Hermann, Timothy et al v. State of Wisconsin et al

Filing 47

ORDER granting defendant State of Wisconsin's 24 Motion to Dismiss; granting in part the Dunn County defendants' 12 Motion to Dismiss; denying plaintiff's 19 and 43 Motions for Entry of Default; denying plaintiff's 17 Mo tion for injunctive relief; denying plaintiffs' 34 Motion to Strike. Defendants State of Wisconsin, Megan Mittlestad, Nicholas P. Lange, Dunn County Sheriff's Office and Planning Resources and Development Committee are dismissed. Plainti ffs may have until September 14, 2017 to submit an amended complaint. Plaintiffs may have until September 21, 2017 to serve defendants Smith and Dunn County with a summons and amended complaint. Signed by District Judge James D. Peterson on 8/24/2017. (elc),(ps)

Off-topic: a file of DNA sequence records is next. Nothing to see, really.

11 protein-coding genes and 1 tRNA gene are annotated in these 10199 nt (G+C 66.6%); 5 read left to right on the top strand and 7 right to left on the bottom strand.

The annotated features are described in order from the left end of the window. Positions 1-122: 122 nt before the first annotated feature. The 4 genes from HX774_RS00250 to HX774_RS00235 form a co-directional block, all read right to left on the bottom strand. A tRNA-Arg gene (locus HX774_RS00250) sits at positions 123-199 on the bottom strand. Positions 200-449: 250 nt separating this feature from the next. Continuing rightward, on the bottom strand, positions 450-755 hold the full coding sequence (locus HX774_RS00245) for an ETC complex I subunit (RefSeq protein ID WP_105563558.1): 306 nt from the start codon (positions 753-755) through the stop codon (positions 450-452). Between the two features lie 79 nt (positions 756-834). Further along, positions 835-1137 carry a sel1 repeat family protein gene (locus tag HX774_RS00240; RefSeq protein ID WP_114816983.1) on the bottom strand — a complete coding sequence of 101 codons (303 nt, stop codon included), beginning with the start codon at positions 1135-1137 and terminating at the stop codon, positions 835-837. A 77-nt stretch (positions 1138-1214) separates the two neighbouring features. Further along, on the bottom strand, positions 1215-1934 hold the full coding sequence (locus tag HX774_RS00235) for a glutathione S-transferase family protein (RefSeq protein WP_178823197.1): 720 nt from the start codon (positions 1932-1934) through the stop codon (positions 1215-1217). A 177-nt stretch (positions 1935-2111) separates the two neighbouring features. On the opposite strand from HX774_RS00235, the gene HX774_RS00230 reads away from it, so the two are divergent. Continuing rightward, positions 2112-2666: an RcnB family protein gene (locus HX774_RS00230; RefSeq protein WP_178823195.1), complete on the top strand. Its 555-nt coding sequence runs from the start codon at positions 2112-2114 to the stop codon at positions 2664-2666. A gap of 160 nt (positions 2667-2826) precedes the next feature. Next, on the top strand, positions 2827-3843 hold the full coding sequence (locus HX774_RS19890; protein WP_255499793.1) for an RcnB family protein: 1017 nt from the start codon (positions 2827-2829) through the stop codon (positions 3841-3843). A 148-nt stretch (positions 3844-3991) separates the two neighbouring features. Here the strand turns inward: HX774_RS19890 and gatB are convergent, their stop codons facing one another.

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IN THE UNITED STATES DISTRICT COURT FOR THE WESTERN DISTRICT OF WISCONSIN TIMOTHY LOUIS HERMANN and KAREN ELAINE HERMANN, Plaintiffs, v. STATE OF WISCONSIN, DUNN COUNTY, MEGAN MITTLESTAD, NICHOLAS P. LANGE, DENNIS P. SMITH, DUNN COUNTY SHERIFF’S OFFICE, and PLANNING, RESOURCES, AND DEVELOPMENT COMMITTEE, OPINION & ORDER 17-cv-60-jdp Defendants. Pro se plaintiffs Timothy Louis Hermann and Karen Elaine Hermann, who reside in Otter Creek, Wisconsin, bring this lawsuit alleging that State of Wisconsin and various Dunn County officials conspired unlawfully to foreclose on their home and reject their offer to buy the real estate back. On initial review of the Hermanns’ complaint, I permitted them to serve their summonses on the various defendants, minus the “John Doe” defendants that I dismissed. Dkt. 7. The Hermanns filed proof of service for the remaining defendants on February 3, 2017. Two groups of defendants subsequently filed motions to dismiss, one on behalf of the state, and one on behalf of the Dunn County defendants. The Hermanns have also filed a motion for injunctive relief, a motion to strike the Dunn County defendants’ brief opposing that motion, and two motions for entry of default. After considering these motions and the responsive filings, I will dismiss the State of Wisconsin and will grant the Dunn County defendants’ motion to dismiss in part. Most of the claims against the Dunn County defendants will be dismissed, and the following Dunn County defendants will be dismissed from the case: Dunn County Sheriff’s Office, Dunn County’s Planning, Resources, and Development Committee, Megan Mittlestad, and Nicholas Lange. I will deny the Hermanns’ motion for injunctive relief and motion to strike. I will direct the Hermanns to file an amended complaint further explaining their claims against defendants Dunn County and Smith. BACKGROUND I stated previously that “plaintiffs’ complaint is relatively vague regarding the actions they believe violated their rights, and the electronically available court records are not detailed enough for me to conclusively rule . . . at this point in the proceedings.” Dkt 7, at 5. The parties’ subsequent filings, including copies of various state court documents, have provided me with helpful clarification of the Hermanns’ claims and the state court proceedings initiated against them. The Hermanns state that they owned a parcel of land and home in Otter Creek, Wisconsin, but that Dunn County initiated foreclosure proceedings against them because they failed to stay current on their taxes. Judgment was entered against them in September 2013 in Dunn County case number 13-cv-20. Dkt. 14-3. The circuit court proceedings show this to be an in rem tax foreclosure lawsuit under Wis. Stat. § 75.521. The Hermanns believe this judgment was unjustly entered and filed numerous documents with the register of deeds and circuit court stating that the judgment was void for fraud. Dkt. 1, at 6-7. They remained on the property during this period. At some point after this judgment, they began seeking what they have called “alternatives to protect their 2 property.” One method they chose was to file a land patent, declaring their title to be absolute, with the register of deeds on February 5, 2015. Dkt. 1-1, at 8. In 2016, Dunn County initiated a new proceeding, case number 16-cv-210, against the Hermanns to remove them from the property. A judgment to vacate was entered on December 12, 2016. Dkt. 14-9. The judgment gave the Hermanns until December 26 to leave the property and authorized Dunn County “to remove the [Hermanns] and all of their personal property with the assistance of the Sheriff if they have not vacated the property.” The sheriff, defendant Smith, left a “notice to vacate” at the Hermanns’ door on December 16. The Hermanns then met with defendant Lange and stated that they were willing to pay off their delinquent taxes. They also contacted the Dunn County treasurer’s office, run by defendant Mittlestad, and made the same offer. Neither Lange nor the treasurer’s office would accept the payment. But Lange said that they could possibly repurchase the land and that he would direct their request to the county Planning, Resources, and Development Committee, the board responsible for making these decisions. The committee would not meet until January 10, 2017, so Lange said that they would still need to vacate the property, which they did. The committee ultimately did not agree to the Hermanns’ offer to repurchase the land. The Hermanns returned to the property sometime following the committee’s decision. On February 6, Smith came to the property to remove anyone he found there. The Hermanns and their three children were on the property when Smith arrived. Timothy Hermann was arrested for trespassing. According to Wisconsin’s online court records, both he and Karen were charged with trespassing and later entered into deferred prosecution agreements after pleading no contest. See Dunn County case nos. 17-cm-89 and 17-cm-90. The 3 Hermanns say that Smith unlawfully arrested Timothy and used excessive force during the arrest. ANALYSIS1 A. Incorrect parties I will begin by dismissing defendants Dunn County Sheriff’s Office and the Dunn County Planning, Resources, and Development Committee as defendants. These entities are not subject to suit because they are not separable from the county government they serve. Whiting v. Marathon Cty. Sheriff’s Dep’t, 382 F.3d 700, 704 (7th Cir. 2004). With Dunn County already named as a defendant, there is no reason for these extraneous defendants to remain. B. Service of process The remaining defendants argue that they were not properly served. I will first address defendant State of Wisconsin. The Hermanns’ proof of service shows that they served “Cristin Clerk” at the front window of the Dunn County government building located at 800 Wilson Avenue in Menomonie.2 Federal Rule of Civil Procedure 4(j)(2) permits service of a state or local government by delivering a copy of the summons and complaint to either its chief executive officer or in the manner prescribed by that state’s law for service. In Wisconsin, the chief executive officer is the governor. Wis. Stat. § 801.11(3) permits service by delivering a 1 As I stated in my previous order, the Hermanns’ complaint “is larded with descriptions of frivolous ‘sovereign citizen’-type theories of government illegitimacy.” Dkt. 7, at 4. Those theories are frivolous, and for the most part, I will ignore them in analyzing the pending motions below. 2 Judging from the names of the various persons the Hermanns say they served in this case, I take them to mean that they served a clerk whose first name is Cristin. 4 copy of the summons and the complaint to the state attorney general or the state attorney general’s office. None of these options was satisfied by handing the documents to a clerk at the Dunn County government building. The Hermanns argue that service of the state was proper under Rule 4(j)(2)(A) because “The Dunn County, Wisconsin Clerk is a chief executive officer for the State in that county” and because “there is a fundamental principal [sic] of law that is ‘Notice to the Agent is Notice to the Principal, Notice to the Principal is Notice to the Agent’” and the local agent for the state was served. Dkt. 35, ¶¶ 7, 8. The Hermanns are mistaken. The federal rules and state statutes discussed above are what govern service of process, and mere notice of a lawsuit does not accomplish service in Wisconsin. See Heaston v. Austin, 47 Wis. 2d 67, 71, 176 N.W.2d 309 (1970). Therefore, I conclude that the state has not been properly served. I turn to the Dunn County defendants, starting with the county itself. The Hermanns say that they accomplished service on the county under Rule 4(j)(2) by serving Cristin Clerk “at [the] window” of the Dunn County government building. Dkt. 8-1, at 2. Service under Rule 4(j)(2)(A) was plainly not accomplished because a clerk at a window of a government office is not the chief executive officer of the county. Alternatively, Wis. Stat. § 801.11(4)(a)1. allows for service against a county to be made by delivering the summons to the chairperson of the county board or to the county clerk. It is again clear that the Hermanns did not directly serve either of these officials. But Wis. Stat. § 801.11(4)(b) also permits service of the appropriate governmental official by leaving a copy of the summons “in the office of such officer, director, or managing agent with the person who is apparently in charge of the office.” So, the question is whether the individual that the Hermanns did serve was the person 5 “apparently in charge” of either the county clerk’s office or the chairperson of the county board’s office. The Wisconsin Supreme Court has held that the “apparently in charge” language of the statute is functionally similar to the same language in Wis. Stat. § 801.11(5)(a) regarding corporate defendants. Hagen v. City of Milwaukee Employee’s Ret. Sys. Annuity & Pension Bd., 2003 WI 56, ¶ 17, 262 Wis. 2d 113, 663 N.W.2d 268. The Hagen court reviewed corporate service cases and stated that “these cases stand for the proposition that personal jurisdiction . . . may be acquired if the facts demonstrate that in effectuating substitute service on ‘the person who is apparently in charge of the office’ of an officer, director, or managing agent of the defendant, the process server reasonably but mistakenly serves a person who appears to be, but in fact is not, ‘in charge’ of that office.” Id. ¶ 21 (citing Keske v. Square D Co., 58 Wis. 2d 307, 309, 206 N.W.2d 189 (1973); Horrigan v. State Farm Ins. Co., 106 Wis. 2d 675, 683-84, 317 N.W.2d 474 (1982)). The “circumstances surrounding the service of process, as they appeared to the process server” must be considered, but “there must be more than the unsupported assumption of the process server” that the person served was in charge of the appropriate office. Horrigan, 106 Wis. 2d at 683-84. Here, I conclude that the Hermanns’ process server could not reasonably believe that the person he served was in charge of either the Dunn County clerk’s office or the chairperson’s office. In both Keske and Horrigan, the process server attempted to find the person in charge of the office, who could accept service, by first speaking with the receptionist at the front desk. There is no similar diligence here. The server attempted to serve both the state and county defendants together at this location by handing it to the first person he saw. This shows that 6 the server thought he could serve all of the defendants under incorrect agency theories. It does not show any effort to serve the correct official under the state statutes. The remaining three defendants—Mittlestad, Lange, and Smith—are all natural persons who were not personally served pursuant to the requirements of Federal Rule of Civil Procedure 4(e) or Wis. Stat. § 801.11(1). The Hermanns argue that each of these three defendants was properly served under Rule 4(e)(2)(C), which allows service of an individual by “delivering a copy of [the summons and complaint] to an agent authorized by appointment or by law to receive service of process.” Here, the Hermanns again served “Cristin Clerk” for defendants Mittlestad and Lange. The Hermanns served “Maria Clerk,” the person at the front window of the Dunn County Sheriff’s Office, in lieu of defendant Smith. But there is no indication on the proof of service or any of the parties’ filings in this case showing that either of these persons are authorized by appointment or law to receive service of process on behalf of Mittlestad, Lange, or Smith. To be authorized to receive service of process in Wisconsin, a defendant would have had to designate the clerks “to perform the function, job, or duty of accepting service.” Mared Industries, Inc. v. Mansfield, 2005 WI 5, ¶ 33, 277 Wis. 2d 350, 690 N.W.2d 835. Unlike service for a corporate defendant, there is no “reasonably but mistaken” analysis for personal service under Wis. Stat. § 801.11(1)(d). Id. ¶ 2 (“We hold that ‘authorized by appointment’ requires the principal to provide an agent with actual express authority to accept service of summons for the principal.”). There is no reason to think that either person served held this designation. In sum, none of the defendants have been properly served. This has not stopped the Hermanns from filing two motions for entry of default against them. I will deny both motions 7 because of the service failure, and even without that failure, both sets of defendants have filed motions to dismiss, showing that they are attempting to defend themselves in this case. Because none of the defendants have been properly served, Rule 4(m) permits me to either dismiss this action entirely, without prejudice, or to order that service be made within an appropriate time. Normally I would extend the time for a pro se litigant who mistakenly failed to properly serve a defendant. But that would be pointless here because there are other reasons to dismiss many of the Hermanns’ claims, and I address defendants’ substantive arguments for dismissal below. C. Claims that the state judgments are “null and void” A major focus of the Hermanns’ complaint is their belief that their home was improperly foreclosed on. The Hermanns maintain that the judgments rendered against them in 2013 and 2016 were the byproduct of fraud and therefore invalid. As I explined in my previous ruling: One of the major thrusts of the complaint seems to be the Hermanns’ belief that the foreclosure and eviction orders issued by the Dunn County court are void. To the extent that any of their constitutional, Fair Debt Collection Practices Act, conspiracy, or fraud claims depend on the validity of the state court judgments, those claims likely will end up being dismissed under the Rooker-Feldman doctrine, which “essentially precludes lower federal court jurisdiction over claims seeking review of state court judgments or over claims that are ‘inextricably intertwined’ with state court determinations.” The doctrine “is based upon recognition of the fact that inferior federal courts generally do not have the power to exercise appellate review over state court decisions.” If the Hermanns believe that the state court did not act properly, their recourse is in the state appellate system, not in the federal district court. Dkt. 7, at 4 (citations omitted). After reviewing the two motions to dismiss and the Hermanns’ responses, I conclude that many of the Hermanns’ claims must be dismissed for several reasons, including the Rooker-Feldman doctrine. 8 The Hermanns’ complaint does not include explicit allegations against the State of Wisconsin. But in response to the state’s motion to dismiss, they state that “the County/agents were more at fault . . . [h]owever, the principal [Wisconsin] has a responsibility to make sure the agents are acting in good faith and lawful accountability.” Dkt. 35, ¶ 16. I take the Hermanns to be maintaining one or more of the following theories: (1) the various Dunn County defendants are agents for the state, thus making the state liable for its agents’ unconstitutional actions; (2) the state is liable for any erroneous decisions or procedural errors made in its courts; or (3) the state, as principal for Dunn County, unjustly permitted the collection of property taxes, which ultimately led to foreclosure of the Hermanns’ home. Such claims are doomed for multiple reasons. The State of Wisconsin is generally immune from suit, at least if it is directly named as a defendant. Even if it were not immune, the state cannot be sued under 42 U.S.C. § 1983 because it is not a “person” within the meaning of that statute. Will v. Mich. Dep’t of State Police, 491 U.S. 58, 70-71 (1989). In addition to these problems, the Hermanns are mistaken that employees of a county are agents of the state. If they instead meant to sue specific state employees working in the court system, they failed to name those officials as defendants. Any claims against court officials may be subject to judicial immunity. And if they are suing the state because they do not agree with the judgments against them, those claims are barred by Rooker-Feldman.3 This court simply cannot undo the state court judgments at issue here. 3 This includes the Hermanns’ claim that the judgments are void because they hold a United States land patent over the property. Even if Rooker-Feldman did not apply, I would dismiss this claim because this is a long-discredited theory of defense against legal action by the government or other parties with an interest in property. See, e.g., Wisconsin v. Glick, 782 F.2d 670, 672 (7th Cir. 1986) (“[F]ederal patents do not prevent the creation of later interests and have nothing to do with claims subsequently arising under state law.”). 9 For similar reasons, I will also deny the Hermanns’ motion for injunctive relief. Dkt. 17. The purpose of the Hermanns’ motion is their desire to move back into their previous home. As I discussed previously, if the Hermanns are “seeking a temporary restraining order against government officials involved in their eviction or the sale of the real estate at issue here . . . it is extremely unlikely that I would issue an order conflicting with orders already issued by the state courts.” Dkt. 7, at 6. Upon review of the Hermanns’ motion and the parties’ other filings, I conclude that the Rooker-Feldman doctrine precludes me from entertaining their request to essentially undo the state court judgments. I will also dismiss any claims that the Hermanns may be attempting to bring about the validity of the underlying taxes. In their complaint, the Hermanns allege that “because of unfair, excessive taxes the plaintiffs then started seeking alternatives . . . so that these corporations do not steal their farm land.” Dkt. 1, at 6. Also in their complaint and in subsequent filings the Hermanns refer to the “volunteer program” regarding the payment of their property taxes, which the Hermanns feel “may not be fair/equitable.” In their response brief, the Hermanns elaborate that “[t]he plaintiffs have a Constitutionally secured right to due process of law under the . . . 13th Amendment (involuntary tax and unjust enrichment— they [plaintiffs] were going to volunteer taxes.)” Dkt. 22, at 2. So I take the Hermanns to be saying that the tax judgments against their property were unfair because the underlying taxes themselves violated due process. The due process clause imposes procedural limitations on a state’s power to deprive its citizens of property. See Jones v. Flowers, 547 U.S. 220, 226-39 (2006). However, the United States Supreme Court has held that 42 U.S.C. § 1983 cannot be used as a vehicle to challenge state taxes when an adequate remedy exists under state law. Nat’l Private Truck Council v. Okla. 10 Tax Comm’n, 515 U.S. 582 (1995). Here, the Hermanns had the remedy of the state court proceedings themselves, and even if there were no previous proceedings, they would be required to challenge the taxes under the procedures set forth in the Wisconsin statutes rather than file a federal lawsuit about them. See Wis. Stat. § 71.88 (taxpayer must appeal to the Department of Revenue and then to the Tax Appeals Commission). Therefore, any due process claims that the Hermanns are pursuing regarding what they allege are “unfair, excessive taxes” must also be dismissed. I conclude that the Hermanns have no actionable claims against the State of Wisconsin, and I will grant the state’s motion to dismiss. D. FDCPA claims The Hermanns have alleged violations of 15 U.S.C. § 1692, The Fair Debt Collection Practices Act, by each defendant. The Hermanns have since abandoned these claims, stating “for the sake of simplicity the plaintiffs will forgo the FDCPA argument in the complaint.” Dkt. 22, at 3. The Hermanns are the master of their complaint, and their decision to abandon any FDCPA claims would be enough reason to dismiss those claims. But even if they decided to later attempt to reinstate those claims, I would have to dismiss them. The act applies only to consumer debts. Heintz v. Jenkins, 514 U.S. 291, 294 (1995) (“[T]he Act defines ‘debt collector’ to whom it applies as including those who ‘regularly collect or attempt to collect, directly or indirectly, [consumer] debts owed or due or asserted to be owed or due another.’”). Taxes are therefore not considered “debts” under 15 U.S.C. § 1692 and do not qualify for the FDCPA’s protection “because they generally are used for communal rather than personal, family, or household purposes.” Newman v. Boehm, Pearlstein & Bright, 119 F.3d 477, 481 (7th Cir. 1997) (citing Staub v. Harris, 626 F.2d 275, 278 (3d Cir. 1980)). 11 E. Other § 1983 claims I will address the Hermanns’ § 1983 claims as they relate to each remaining defendant. Defendant Mittlestad, treasurer for Dunn County, seeks dismissal based on § 1983’s requirement of personal involvement. In support of their motion, the Dunn County defendants cite authority stating, “Section 1983 creates a cause of action based on personal liability and predicated upon fault; thus, liability does not attach unless the individual defendant caused or participated in a constitutional deprivation.” Hildebrandt v. Ill. Dep’t of Nat. Res., 347 F.3d 1014, 1036 (7th Cir. 2003) (quoting Vance v. Peters, 97 F.3d 987, 991 (7th Cir. 1996)). But Mittlestad’s lack of direct involvement is not necessarily fatal. Hildebrandt also states that “[a]n official satisfies the personal responsibility requirement of section 1983 . . . if the conduct causing the constitutional deprivation occurs at [her] direction or with [her] knowledge and consent. That is, [s]he must know about the conduct and facilitate it, approve it, condone it, or turn a blind eye.” Id. at 1039 (citing Gentry v. Duckworth, 65 F.3d 555, 561 (7th Cir. 1995)). Nonetheless, the Hermanns have not alleged that Mittlestad plausibly did anything to violate their constitutional rights. They allege only that Mittlestad, or her staff, refused to accept the payment of their delinquent taxes. I take them to mean that the payment should have undone the foreclosure and allowed them to return to their home. But this is not how Wisconsin’s in rem foreclosure process works. This process allows persons with an interest in land affected by tax liens a redemption period in which they may pay off the delinquent taxes and costs to the county treasurer. Wis. Stat. § 75.521(5). However, once this redemption period ends, a judgment may be entered “adjudging that the county is vested with an estate in fee simple absolute in such lands.” Wis. Stat. § 75.521(13)(b). At that point, “all persons . . . who may have had any right, title, interest, claim, lien or equity of redemption in such lands, 12 are forever barred and foreclosed of such right, title, interest, claim, lien or equity of redemption.” Id. That is what happened here. The judgment entered against the Hermanns on September 16, 2013, shows that their redemption period ended on April 10, 2013. Dkt. 14-5. The refusal to accept back payment of taxes did not plausibly violate a constitutional right of the Hermanns, so it cannot support a § 1983 claim. Therefore, I will dismiss Mittlestad from this action. I will also dismiss defendant Lange, corporation counsel for Dunn County. The Hermanns allege that Lange informed them they needed to vacate their property, that they could make a request to repurchase the property with the planning committee, and that the committee would render a decision on their request. Lange did not violate any rights of the Hermanns by accurately restating the terms of the December 2016 judgment. As for the statement about repurchasing the property, the Hermanns followed Lange’s advice, made their request to repurchase, and, just as Lange represented, the county board made a decision. Unfortunately for the Hermanns, the committee did not allow them to repurchase the property. But even assuming that the Hermanns could bring a claim against the committee, its actions are not attributable to Lange. In short, Lange’s accurate statements did not violate the Hermanns’ rights in any way. I take the Hermanns to be saying that defendant Smith, the sheriff, violated their rights in several ways. They say that Smith improperly served them with state court process by “leav[ing] the complaint and summons in front of the plaintiffs’ door.” Dkt. 1, at 7. They also allege that Smith left a notice for the Hermanns to vacate their property by December 26, 2016, which did not give them sufficient notice under Wisconsin law and that Smith did not 13 provide them with this information until December 16. Later, when Smith removed the Hermanns, they say he used excessive force and falsely arrested him. Some of the Hermanns’ allegations raise yet more claims that run afoul of the RookerFeldman doctrine. They believe that improper service invalidates the judgments against them, but I cannot issue a ruling that the underlying state proceedings are void. As for the terms of the order to vacate, defendant Smith did not author it—the judge did. But aside from that problem, the question of sufficient notice is one for the state courts. If the Hermanns believe that service or notice was not proper, they should have raised those issues in the state circuit court or in an appeal. I also take the Hermanns to be alleging that defendant Smith falsely arrested Timothy. Wisconsin’s electronic court records show that Timothy’s criminal proceedings stemming from the February incident are not resolved; the court is waiting to see whether Timothy will comply with the terms of a deferred prosecution agreement. See Dunn County case no. 17-cm-89. I am required to stay their claim in this court under the abstention doctrine set forth in Younger v. Harris, 401 U.S. 37 (1971). Under Younger, federal courts should abstain from issuing orders that would interfere with ongoing state criminal prosecutions, except in limited circumstances. Id. at 45. The Hermanns’ false arrest claim is stayed pending resolution of state court proceedings, including appeals and collateral review proceedings. A couple of the Hermanns’ potential claims against Smith are not clearly meritless, at least at this point. I take the Hermanns to be saying that Smith intentionally or unreasonably delayed delivering the notice so as to cause them harm. Moreover, in their later filings, they also take issue with the manner in which Smith executed the court’s order. The Hermanns say that they were removed by “unlawful” or excessive force. I take this to be an attempt by the 14 Hermanns to supplement their complaint to add a Fourth Amendment excessive force theory against Smith. But their new allegations are conclusory, and because they will need to re-serve their complaint upon Smith anyway, I will give them a short time to file an amended complaint including their claims against Smith. I will give them further instructions for the amended complaint at the end of the opinion. I will also allow the Hermanns to amend their complaint and re-serve Dunn County. The Hermanns allege that Dunn County, through its planning committee, acted with bias and prejudice when it denied the Hermanns’ request to repurchase their property. There is the possibility that the Hermanns could show that the planning board acted discriminatorily or abused its power to spite the Hermanns. Although local municipalities are not typically liable under § 1983 for the actions of individual employees, it is still possible where those actions reveal a policy or custom of the municipality. Monell v. Dep’t of Soc. Servs., 436 U.S. 658, 694 (1978) (“We conclude, therefore, that a local government may not be sued under § 1983 for an injury inflicted solely by its employees or agents. Instead, it is when execution of a government’s policy or custom, whether made by its lawmakers or by those whose edicts or acts may fairly be said to represent official policy, inflicts the injury that the government as an entity is responsible under § 1983.”). I will therefore allow the Hermanns to amend and serve their complaint to Dunn County. But the Hermanns will have to explain how the planning committee, by choosing not to repurchase the land, violated their rights or otherwise wronged them. F. Conspiracy claims The Hermanns’ allegations pertaining to their conspiracy claims are simply too vague and unsupported to allow them to proceed. The Hermanns’ position appears to be that the 15 various defendants’ actions speak for themselves and demonstrate they “were in concert to conspire to commit this outrageous fraud to injure them.” Dkt. 1, at 10. These are the exact kinds of vague allegations that the pleading rules prohibit. A “plaintiff’s obligation to provide the grounds of his entitle[ment] to relief requires more than labels and conclusions, and a formulaic recitation of the elements of a cause of action will not do.” Bell Atlantic Corp. v. Twombly, 550 U.S. 544, 555 (2007); see also Ashcroft v. Iqbal, 556 U.S. 662, 678-79 (2009). Even before Twombly and Iqbal, “conspiracy allegations were often held to a higher standard than other allegations; mere suspicion that persons adverse to the plaintiff had joined a conspiracy against him or her was not enough.” Cooney v. Rossiter, 583 F.3d 967, 970 (7th Cir. 2009). The Hermanns do, however, allege that they “have reason to believe that someone in the committee may have an interest in the plaintiffs’ farm land and instead have engaged to pursue unjust enrichment.” Dkt. 1, at 8. If the Hermanns have specific knowledge of a board member abusing their power to commit fraud, these allegations needed to be pleaded with particularity under Federal Rule of Civil Procedure 9(b) when they amend their complaint. G. Motion to strike The Hermanns have moved to strike the Dunn County defendants’ brief opposing their motion for injunctive relief. They make three primary arguments for this. First, the “false brief should be stricken from the record because [it] does not do justice, but seek[s] to destroy the plaintiffs’ rights and pursuit of justice.” Dkt. 34, at 1. Second, the Hermanns argue that representations by defendants’ counsel “must be stricken from the record” because she “does not have personal or firsthand knowledge of the facts.” Dkt. 22, at 3. Lastly, the filings were 16 not redacted to remove the Hermanns’ sensitive information, “especially the birth certificate, birth dates and social security number.” Dkt. 34, at 1. I will deny the motion. As stated above, I am denying the Hermanns’ motion for injunctive relief, largely because of the Rooker-Feldman doctrine. Besides, the Hermanns’ mere disagreement with defendants’ positions is not reason enough to strike their filings. Defendants are permitted to bring a motion to dismiss prior to answering under Federal Rule of Civil Procedure 12, and that is exactly what they did. The argument that defense counsel does not have personal knowledge to represent the facts is also without merit—it is indeed the role of counsel to present evidence without being a direct witness to the events underlying a case. Finally, with regard to the personal information contained in exhibits, defendants contacted the clerk of court shortly after the Hermanns filed their motion and asked how to fix the problem. The clerk’s office placed the offending documents under seal and directed defendants to file new, redacted versions of the documents, which defendants have done. See Dkt. 38 and Dkt. 39. Defendants promptly worked to correct their error, so I will not take the drastic action of striking their opposition brief. CONCLUSION I am granting defendants’ motions to dismiss, for the most part. I am dismissing almost all of the Hermanns’ claims, particularly any that are intertwined with the previous state court judgments. Most of the defendants are also dismissed. The only claims surviving are these:  Claims that defendant Smith delayed in serving the notice to vacate, falsely arrested Timothy, and used excessive force in removing the Hermanns from the property.  Claims that defendant Dunn County used fraud or discriminated against the Hermanns in refusing to allow them to repurchase their property. 17 But that does not mean the case can proceed with these claims. The Hermanns have failed to properly serve defendants Smith and Dunn County. I will give them a short time to serve these defendants under Federal Rule of Civil Procedure 4 or Wisconsin Statutes Chapter 801. The Hermanns will also have to submit an amended complaint explaining the basis for the two sets of claims against Smith and Dunn County listed above. They should draft the amended complaint as if they were telling a story to people who know nothing about their situation. The Hermanns should identify clearly the facts that form the basis for their claims against Smith and Dunn County and set forth their allegations in separate, numbered paragraphs using short and plain statements. The complaint should not contain long recitations of legal theory, particularly “sovereign citizen” theories of exceptions to the normal rules of land ownership or civil procedure. The Hermanns are subject to the same Wisconsin and federal laws as everybody else. The important task is for the Hermanns to tell a coherent story that will allow the reader to understand exactly what Smith or Dunn County did to harm them, and why the Hermanns believe that defendants’ actions were excessive, discriminatory, or fraudulent. If the amended complaint contains sovereign-citizen type allegations, rather than a plain statement of the reasons why the Hermanns are entitled to relief, I will dismiss the case entirely. ORDER IT IS ORDERED that: 1. Defendant State of Wisconsin’s motion to dismiss, Dkt. 24, is GRANTED. 2. The Dunn County defendants’ motion to dismiss, Dkt. 12, is GRANTED IN PART. 18 3. Plaintiffs Timothy Louis Hermann and Karen Elaine Hermann’s motions for entry of default, Dkt. 19 and Dkt. 43, are DENIED. 4. Defendants State of Wisconsin, Megan Mittlestad, Nicholas P. Lange, Dunn County Sheriff’s Office, and Planning, Resources, and Development Committee are DISMISSED. 5. Plaintiffs’ false arrest claim is STAYED. 6. Plaintiffs’ motion for injunctive relief, Dkt. 17, is DENIED. 7. Plaintiffs’ motion to strike, Dkt. 34, is DENIED. 8. Plaintiffs may have until September 14, 2017, to submit their amended complaint as discussed in this opinion. 9. Plaintiffs may have until September 21, 2017, to serve defendants Smith and Dunn County with a summons and amended complaint. Entered August 24, 2017. BY THE COURT: /s/ ________________________________________ JAMES D. PETERSON District Judge 19